This course provides prospective watchkeeping officers with the ability to perform traditional signalling with flags or Morse light and the ability to use and understand the Standard Marine Navigational Vocabulary as replaced by the IMO Standard Marine Communication Phrases in written or oral communications. Activities include practice communications via Morse signal light, single letter signal hoists, practice in marine vocabulary and in the use of the Canadian government publications, Radio Aids to Marine Navigation and the Annual Notices to Mariners. This course aligns with the requirements of Transport Publication 5562 of the Transport Canada certification standard for officer cadets and the IMO STCW Convention.

MANT 2200 - Cargo II, Level 2
This course is the second in a four-part series designed to provide prospective ship officers with the level of cargo handling knowledge and skills meeting the function: “Cargo Handling and Stowage at the Operational Level” as outlined in the International Convention on Standards of Training, Certification and "Watchkeeping for Seafarers", STCW.

MANT 2201 - Chartwork and Pilotage II, Level 2
This course is the second in a three-part series of courses in Chartwork and Pilotage. The series deals with the principles of construction, interpretation and use of Nautical Charts. It includes the study of the System of Navigation aids, tides, wind and currents as well as associated and relevant publications.

MANT 2203 - Simulated Electronic Navigation - Operational
This course is conducted in the Nautical Institute Bridge Simulator and applies the knowledge and skills accumulated in MANT 2202 in the context of a modern ship’s navigation bridge. An average day in this course starts with a lecture reinforced by electronic presentations or video, followed by a discussion period. Next learners prepare for a simulation episode. These preparations become progressively more comprehensive throughout the course. Upon completion of the preparation phase learners monitor a passage dealing with a variety of issues that are commonly addressed while keeping a navigational watch. Activities include monitoring traffic, position, speed, course and surrounding environment. Bridge functions also include Internal and external communications and record keeping. An essential part of safe watchkeeping is the production of target plots and systematic analysis in accordance with the Collisions Regulations, standard operating procedures, port and state legislations.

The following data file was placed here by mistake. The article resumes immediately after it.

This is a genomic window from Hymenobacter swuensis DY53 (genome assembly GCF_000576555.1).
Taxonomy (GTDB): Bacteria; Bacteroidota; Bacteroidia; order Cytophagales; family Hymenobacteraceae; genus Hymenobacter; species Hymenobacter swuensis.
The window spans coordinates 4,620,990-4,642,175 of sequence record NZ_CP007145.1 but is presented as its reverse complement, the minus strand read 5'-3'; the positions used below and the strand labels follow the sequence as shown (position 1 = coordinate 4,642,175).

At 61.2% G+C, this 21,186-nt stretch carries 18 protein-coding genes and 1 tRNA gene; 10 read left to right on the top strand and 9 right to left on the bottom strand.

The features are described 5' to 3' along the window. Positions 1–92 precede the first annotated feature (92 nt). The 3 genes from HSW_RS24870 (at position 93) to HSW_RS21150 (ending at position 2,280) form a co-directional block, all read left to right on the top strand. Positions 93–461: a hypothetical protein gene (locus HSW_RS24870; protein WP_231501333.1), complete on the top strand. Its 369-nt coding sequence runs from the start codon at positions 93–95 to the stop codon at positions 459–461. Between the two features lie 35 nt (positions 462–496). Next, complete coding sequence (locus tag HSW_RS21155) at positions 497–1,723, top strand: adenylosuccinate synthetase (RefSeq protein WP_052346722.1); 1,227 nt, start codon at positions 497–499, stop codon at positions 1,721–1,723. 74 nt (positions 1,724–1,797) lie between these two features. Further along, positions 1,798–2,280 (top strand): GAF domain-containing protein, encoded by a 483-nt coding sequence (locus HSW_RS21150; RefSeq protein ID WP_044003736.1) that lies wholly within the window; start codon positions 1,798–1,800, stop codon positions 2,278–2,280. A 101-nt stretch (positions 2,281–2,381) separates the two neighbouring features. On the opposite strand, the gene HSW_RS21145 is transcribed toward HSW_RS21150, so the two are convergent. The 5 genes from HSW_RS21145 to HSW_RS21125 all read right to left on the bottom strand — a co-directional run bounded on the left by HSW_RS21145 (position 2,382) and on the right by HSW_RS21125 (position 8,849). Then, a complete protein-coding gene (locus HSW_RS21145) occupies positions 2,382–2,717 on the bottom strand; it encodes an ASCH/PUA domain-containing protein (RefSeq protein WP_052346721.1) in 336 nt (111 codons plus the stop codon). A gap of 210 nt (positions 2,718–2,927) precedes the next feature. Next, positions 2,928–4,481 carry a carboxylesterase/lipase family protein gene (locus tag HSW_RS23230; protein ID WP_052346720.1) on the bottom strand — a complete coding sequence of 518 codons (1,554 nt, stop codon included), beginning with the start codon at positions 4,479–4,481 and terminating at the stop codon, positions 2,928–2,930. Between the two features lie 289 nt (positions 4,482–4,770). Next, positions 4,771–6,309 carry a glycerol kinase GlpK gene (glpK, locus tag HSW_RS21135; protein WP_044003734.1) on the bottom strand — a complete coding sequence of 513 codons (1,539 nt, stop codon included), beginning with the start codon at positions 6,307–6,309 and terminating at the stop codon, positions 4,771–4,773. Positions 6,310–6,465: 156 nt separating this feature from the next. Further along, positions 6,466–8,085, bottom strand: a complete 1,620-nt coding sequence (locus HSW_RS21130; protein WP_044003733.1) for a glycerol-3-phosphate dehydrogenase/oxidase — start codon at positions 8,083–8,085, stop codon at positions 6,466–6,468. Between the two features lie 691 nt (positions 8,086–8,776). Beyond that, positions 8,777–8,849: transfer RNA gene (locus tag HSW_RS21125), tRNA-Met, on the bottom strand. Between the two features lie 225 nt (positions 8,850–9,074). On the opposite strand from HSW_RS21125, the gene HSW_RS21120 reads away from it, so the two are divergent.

MANT 2204 - Electronic Positioning Systems
Course content for Electronic Position Systems deals with the theory, limitations and use of the electronic navigation and position systems typically found on the bridge of a modern ship and the associated practices and procedures of safe navigational watch-keeping and passage planning. A series of lectures, tutorials and seat-work enhanced by electronic presentations and video resources followed by hands-on application sessions comprise the general delivery.

MANT 2208 - Chartwork and Pilotage III, Level 2
This course is the third in a three-part series of courses in Chartwork and Pilotage. The series deals with the principles of construction, interpretation and use of Nautical Charts. It includes the study of the System of Navigation aids, tides, wind and currents as well as associated and relevant publications.

MANT 2209 - Bridgewatch Rating - General Seamanship III
This course provides all seafarers with a basic understanding of the marine industry, ships, and personnel along with a knowledge of terminology and language used in the industry. As it pertains to ship processes, an emphasis is placed on safety as per the SOLAS Convention of the International Maritime Organization. Steering the ship to comply with helm orders, keeping a proper lookout by sight and hearing as well as monitoring and controlling a safe watch are covered in this course. This course is roughly balanced between classroom and shop-based activities. Where feasible, tours/field trips will be arranged to provide additional context for lectures related to ship-board equipment.

MANT 2210 - Physics III